- My dad tried to teach me the importance of investing at a young age, but I ignored his lessons. This is my biggest financial regret.
- If I’d started investing when he told me to, my net worth would be triple what it is now at age 30.
- Luckily, it’s never too late. I’m working hard to make up for lost time, and if I continue on my current path, I could be a millionaire by my early 40s.
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When I got my first job in my senior year of high school, working at Petco for minimum wage, my dad sent me off to work with a “good luck” and an article about investing. He printed it off and tucked it into my purse.
The headline was something along the lines of, “If you invest just $100 per week starting at age 18, you can retire a millionaire.” It was both a lesson in compound interest and my Dad’s attempt to guide me into adulthood starting off on the right foot.
The only problem is that I didn’t listen. I was 18, and I decided that I’d rather spend my money on milkshakes and Harry Potter books than a future that was 50 years away. While most teens don’t start investing with their first paycheck, I, unfortunately, continued my habit of spending rather than investing my paychecks for the next decade, and that’s easily my biggest money regret from my 20s.
If I’d started investing at a younger age, I’d be worth 3 times as much today
I don’t like to dwell too much on where I’d be now if I’d started investing earlier. I think that money regrets only serve to make us feel guilty and overwhelmed, and I don’t find those emotions to be productive in changing my behavior in the present. Instead of crying over spilled milk, I choose to focus on the steps I can take now to get my finances back on track and prepare for my future.
However, for the sake of impressing my point on 20-somethings who still have the opportunity to reap the rewards of compound interest early on in life, I’ll explain how much money I’ve missed out on by not investing earlier.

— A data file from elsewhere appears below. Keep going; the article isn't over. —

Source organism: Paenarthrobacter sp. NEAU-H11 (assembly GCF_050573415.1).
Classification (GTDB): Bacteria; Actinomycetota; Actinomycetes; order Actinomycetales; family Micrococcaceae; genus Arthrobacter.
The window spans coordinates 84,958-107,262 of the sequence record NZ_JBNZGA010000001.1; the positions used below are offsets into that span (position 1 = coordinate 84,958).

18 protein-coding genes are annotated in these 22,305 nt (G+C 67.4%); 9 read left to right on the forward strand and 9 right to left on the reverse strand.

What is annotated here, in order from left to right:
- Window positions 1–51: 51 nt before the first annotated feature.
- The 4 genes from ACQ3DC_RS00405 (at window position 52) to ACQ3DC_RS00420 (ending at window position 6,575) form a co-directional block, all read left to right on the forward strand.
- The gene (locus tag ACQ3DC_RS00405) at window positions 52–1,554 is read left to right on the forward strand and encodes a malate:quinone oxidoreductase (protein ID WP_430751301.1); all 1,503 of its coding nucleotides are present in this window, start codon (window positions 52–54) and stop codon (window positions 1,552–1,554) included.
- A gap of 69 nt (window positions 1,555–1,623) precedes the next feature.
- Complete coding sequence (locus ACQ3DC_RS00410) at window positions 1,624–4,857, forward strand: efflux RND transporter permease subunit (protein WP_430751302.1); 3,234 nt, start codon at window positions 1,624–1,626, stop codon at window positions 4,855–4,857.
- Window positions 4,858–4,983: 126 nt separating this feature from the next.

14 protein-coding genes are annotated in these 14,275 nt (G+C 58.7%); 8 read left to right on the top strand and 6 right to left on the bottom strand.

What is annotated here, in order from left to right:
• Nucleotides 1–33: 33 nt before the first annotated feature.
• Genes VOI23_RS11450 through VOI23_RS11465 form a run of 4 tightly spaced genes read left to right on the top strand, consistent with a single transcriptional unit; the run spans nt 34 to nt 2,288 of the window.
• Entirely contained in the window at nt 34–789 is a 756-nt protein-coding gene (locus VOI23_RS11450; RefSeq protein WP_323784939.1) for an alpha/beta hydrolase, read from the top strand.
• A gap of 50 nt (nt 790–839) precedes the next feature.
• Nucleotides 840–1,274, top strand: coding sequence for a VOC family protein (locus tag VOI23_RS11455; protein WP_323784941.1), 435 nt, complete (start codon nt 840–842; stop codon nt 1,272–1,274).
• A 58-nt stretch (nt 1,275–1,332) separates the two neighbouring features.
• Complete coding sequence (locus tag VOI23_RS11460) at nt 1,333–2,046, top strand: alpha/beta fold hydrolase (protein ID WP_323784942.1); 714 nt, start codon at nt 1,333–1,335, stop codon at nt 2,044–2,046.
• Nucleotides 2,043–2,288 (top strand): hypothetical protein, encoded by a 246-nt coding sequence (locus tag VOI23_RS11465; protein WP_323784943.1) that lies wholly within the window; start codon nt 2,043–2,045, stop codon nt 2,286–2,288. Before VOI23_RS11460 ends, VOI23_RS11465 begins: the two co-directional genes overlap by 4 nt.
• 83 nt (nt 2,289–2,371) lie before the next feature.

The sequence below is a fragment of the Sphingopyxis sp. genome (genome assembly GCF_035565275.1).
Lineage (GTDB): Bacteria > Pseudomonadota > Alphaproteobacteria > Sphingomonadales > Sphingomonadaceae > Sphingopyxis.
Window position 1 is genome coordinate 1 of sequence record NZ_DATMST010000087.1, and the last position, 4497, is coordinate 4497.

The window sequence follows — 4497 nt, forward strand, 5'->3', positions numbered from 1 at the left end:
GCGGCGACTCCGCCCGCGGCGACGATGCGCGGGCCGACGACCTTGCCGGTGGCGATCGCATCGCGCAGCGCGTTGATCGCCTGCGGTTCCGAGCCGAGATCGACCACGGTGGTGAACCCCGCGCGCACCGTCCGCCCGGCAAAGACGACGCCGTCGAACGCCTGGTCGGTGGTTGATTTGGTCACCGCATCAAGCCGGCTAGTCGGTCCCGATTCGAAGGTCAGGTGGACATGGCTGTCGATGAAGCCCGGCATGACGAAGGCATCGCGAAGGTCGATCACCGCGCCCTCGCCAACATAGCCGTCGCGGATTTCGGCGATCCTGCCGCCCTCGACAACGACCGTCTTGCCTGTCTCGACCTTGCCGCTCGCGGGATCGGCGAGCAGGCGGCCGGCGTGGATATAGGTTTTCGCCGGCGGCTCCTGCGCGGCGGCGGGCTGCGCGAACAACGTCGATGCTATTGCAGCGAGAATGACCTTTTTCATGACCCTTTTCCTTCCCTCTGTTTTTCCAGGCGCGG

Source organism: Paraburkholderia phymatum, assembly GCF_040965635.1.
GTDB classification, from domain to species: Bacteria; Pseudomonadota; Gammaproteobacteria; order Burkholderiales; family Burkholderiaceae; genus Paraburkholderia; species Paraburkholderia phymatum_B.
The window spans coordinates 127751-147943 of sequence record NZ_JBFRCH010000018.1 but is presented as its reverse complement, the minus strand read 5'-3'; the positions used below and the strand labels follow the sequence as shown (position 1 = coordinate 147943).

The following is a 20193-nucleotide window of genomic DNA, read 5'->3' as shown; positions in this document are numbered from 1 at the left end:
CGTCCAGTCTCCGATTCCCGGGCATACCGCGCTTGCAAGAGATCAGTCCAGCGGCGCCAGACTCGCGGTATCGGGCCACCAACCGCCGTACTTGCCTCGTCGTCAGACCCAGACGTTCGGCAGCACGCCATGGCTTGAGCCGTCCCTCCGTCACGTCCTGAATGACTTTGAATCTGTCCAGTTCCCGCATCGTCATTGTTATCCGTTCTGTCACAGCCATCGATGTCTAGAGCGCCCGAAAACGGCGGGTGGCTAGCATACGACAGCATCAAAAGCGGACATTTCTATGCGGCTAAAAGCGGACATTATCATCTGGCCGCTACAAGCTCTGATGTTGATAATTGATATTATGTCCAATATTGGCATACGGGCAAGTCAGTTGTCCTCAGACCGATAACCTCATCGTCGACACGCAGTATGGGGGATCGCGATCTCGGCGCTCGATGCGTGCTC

My current net worth, at age 30, is nearing $50,000. At age 28, my net worth was negative. I had no assets, no retirement accounts, a $0 savings account balance, and credit card debt. I built up my net worth in the last two years of my 20s, when I got serious about paying off my credit card debt (again) and saving money. Those funds are split between a retirement account and an emergency fund and money for short-term savings goals that I keep in several high-yield savings accounts.
To contrast that, let’s say I’d listened to that article my Dad sent me when I started my first job and put $100 into an investment account every week. This would have been more difficult to do in college when I was covering expenses as a student, but let’s say I managed to do it throughout college as well. Assuming a conservative 6% return rate, I would have already had over $21,000 in my accounts by the time I graduated from college.
My first job out of college only paid $10 per hour, and I was saving up money to move across the country and look for better work, so we’ll assume I continued to invest $100 per week for that first year. After I moved, I got a job that paid $40,000 per year, nearly double what I was making before. If I’d avoided lifestyle inflation, I could have doubled my investments to $200 per week. Let’s say I continued investing at that rate for the following five years. At age 28, I would’ve been worth more than $93,000.
In the last two years of my 20s, I was able to get my savings rate above 50% by paying off debt, doubling my income, and moving abroad to a country with a lower cost of living. This is how I’ve been able to put $3,000 to $5,000 per month into my savings account. Let’s assume I didn’t do any of that in our thought experiment. Instead, I increased my investments from $200 per week to $400 per week for the last two years of my 20s, still significantly less than what I’m currently putting away.
By age 30, I would have a net worth of $146,241. Instead, I’m currently hovering around a third of that total. That’s not even accounting for the fact that my employer would have matched a percentage of my retirement contributions.
Luckily, it’s never too late to start investing
While it’s hard to catch up with compound interest, it’s never too late to get your finances in order. I spend the last years of my 20s paying off credit card debt and building up an emergency fund. Now, I’m finally ready to start investing in retirement accounts and a mutual fund with Vanguard.
I’m working hard to play catch up by increasing my income and cutting my costs. Being self-employed has helped me double my income. I’ve taught myself valuable, in-demand skills that allow me to charge high hourly rates, and I run my own business with multiple streams of income. I’ve also been able to cut down on expenses by working remotely, living in areas with a low cost of living, driving an old car that’s completely paid off, and avoiding lifestyle creep.
If I continue with my current savings rate, I’ll be a millionaire in just 11 years. While it’s taken a lot of work and sacrifice to get to a financial place I could’ve arrived at much easier if I’d started saving at a younger age, it’s always better to implement financial lessons late than to never implement them at all.
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